The first is pretty obvious to someone who is not from one of these cities. The competition in the Midwest is not just between Chicago and Cincinnati, but rather between Chicago and Cincinnati/Columbus/Louisville/Indianapolis/Milwaukee/Kansas City/Nashville/Charlotte/insert your city here. Once you’ve established that there are some real advantages in terms of cost and quality of life in the suburbs of a smaller city vs. Chicago, you’ve got to pick which of these places are attractive.
I argue that fundamentally they are all pretty much the same. Now I have my favorites and do think there are some factors that differentiate them, but to someone who is a total outsider, I don’t think there is a clearly compelling “answer”. What’s more, few of those differentiators that do exist are real attractors to someone seeking a suburban, family friendly lifestyle anyway.
Now residents of these places would surely object, “But we’ve got X” or some such. But every town has their own version of X.
- Charlotte has the financial industry, Nashville has the music industry
- Cincinnati has the Ohio River, Milwaukee has Lake Michigan
- Indianapolis has the Indy 500, Louisville has the Kentucky Derby.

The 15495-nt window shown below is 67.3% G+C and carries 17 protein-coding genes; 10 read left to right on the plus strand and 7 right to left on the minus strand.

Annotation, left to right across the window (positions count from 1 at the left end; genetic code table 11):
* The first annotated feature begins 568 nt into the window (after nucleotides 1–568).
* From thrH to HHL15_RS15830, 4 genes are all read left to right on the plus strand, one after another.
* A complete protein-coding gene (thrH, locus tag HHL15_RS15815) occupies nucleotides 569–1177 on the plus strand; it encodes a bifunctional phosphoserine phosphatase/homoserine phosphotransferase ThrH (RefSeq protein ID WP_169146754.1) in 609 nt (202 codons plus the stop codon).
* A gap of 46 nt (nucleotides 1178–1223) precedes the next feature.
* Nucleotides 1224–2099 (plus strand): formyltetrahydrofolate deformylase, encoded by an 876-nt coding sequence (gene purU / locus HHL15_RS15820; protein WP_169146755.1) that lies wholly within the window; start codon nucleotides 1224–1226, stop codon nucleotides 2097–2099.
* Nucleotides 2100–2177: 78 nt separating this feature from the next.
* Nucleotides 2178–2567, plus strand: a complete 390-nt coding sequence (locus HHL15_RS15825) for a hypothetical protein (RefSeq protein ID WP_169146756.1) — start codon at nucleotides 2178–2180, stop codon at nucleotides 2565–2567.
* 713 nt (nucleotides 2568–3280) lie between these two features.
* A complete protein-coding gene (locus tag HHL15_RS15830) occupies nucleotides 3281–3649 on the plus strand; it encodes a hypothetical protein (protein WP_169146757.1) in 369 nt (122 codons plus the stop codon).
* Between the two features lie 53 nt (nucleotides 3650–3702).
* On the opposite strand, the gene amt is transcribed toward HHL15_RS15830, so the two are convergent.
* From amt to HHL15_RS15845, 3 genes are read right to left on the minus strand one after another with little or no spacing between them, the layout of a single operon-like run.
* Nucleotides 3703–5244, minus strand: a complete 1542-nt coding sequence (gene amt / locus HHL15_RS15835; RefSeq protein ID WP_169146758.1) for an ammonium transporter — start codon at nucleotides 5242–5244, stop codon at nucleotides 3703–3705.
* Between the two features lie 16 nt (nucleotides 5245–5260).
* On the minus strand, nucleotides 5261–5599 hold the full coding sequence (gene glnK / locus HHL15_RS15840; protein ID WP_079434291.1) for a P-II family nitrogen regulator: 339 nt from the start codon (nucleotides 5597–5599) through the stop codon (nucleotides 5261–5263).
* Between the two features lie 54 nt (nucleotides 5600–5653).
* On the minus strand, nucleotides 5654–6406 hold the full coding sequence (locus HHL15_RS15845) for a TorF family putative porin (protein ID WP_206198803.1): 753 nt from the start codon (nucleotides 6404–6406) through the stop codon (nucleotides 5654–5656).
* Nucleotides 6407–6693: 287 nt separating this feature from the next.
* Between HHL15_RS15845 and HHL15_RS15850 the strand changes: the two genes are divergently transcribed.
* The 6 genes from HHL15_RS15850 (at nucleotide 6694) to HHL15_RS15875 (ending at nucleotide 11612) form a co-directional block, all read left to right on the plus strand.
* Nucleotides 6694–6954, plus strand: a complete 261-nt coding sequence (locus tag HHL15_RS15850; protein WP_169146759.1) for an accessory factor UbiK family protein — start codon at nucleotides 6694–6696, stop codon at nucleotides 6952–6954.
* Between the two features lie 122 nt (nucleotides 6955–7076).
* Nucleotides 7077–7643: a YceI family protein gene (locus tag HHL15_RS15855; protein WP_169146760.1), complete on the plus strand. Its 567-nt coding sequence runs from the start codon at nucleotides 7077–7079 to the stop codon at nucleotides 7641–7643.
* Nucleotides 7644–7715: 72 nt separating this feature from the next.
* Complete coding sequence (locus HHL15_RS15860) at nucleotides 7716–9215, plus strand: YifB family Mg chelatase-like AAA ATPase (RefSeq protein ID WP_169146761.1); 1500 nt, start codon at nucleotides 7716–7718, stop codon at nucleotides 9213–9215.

The list goes on. It’s difficult to argue that any of these places has a uniquely compelling collection of assets. What that means is that they are in the commodity business. That is one reason they are so affordable. When you are in the commodity business, price matters, so naturally they have low prices. Chicago, New York, and San Francisco can have high housing prices and taxes because people are willing to pay a premium to live there. But no one is going to pay a premium to live in Columbus, Ohio or any of these other cities. Price equals supply and and demand and there is a large supply of cities selling the same thing, so naturally housing prices, etc. are cheap.
That’s actually good if you are the buyer, at least initially. When you want to sell your house and find you haven’t made any money on it, things aren’t quite so good. Still, in the mean time you practically had a mansion for what your friend in Naperville, Illinois paid for a tiny vinyl house. But if you are the seller, remember that if price is what matters, and the low cost producer is king. This means if you let your housing prices or taxes go up, it puts you in a bad spot. Similarly if other cost measures like traffic congestion hit you, that also hurts. But with low taxes you can’t invest in roads. This vicious circle almost locks you into a tough corner to fight from. It’s seldom pleasant to work in a penny-pinching commodity business environment.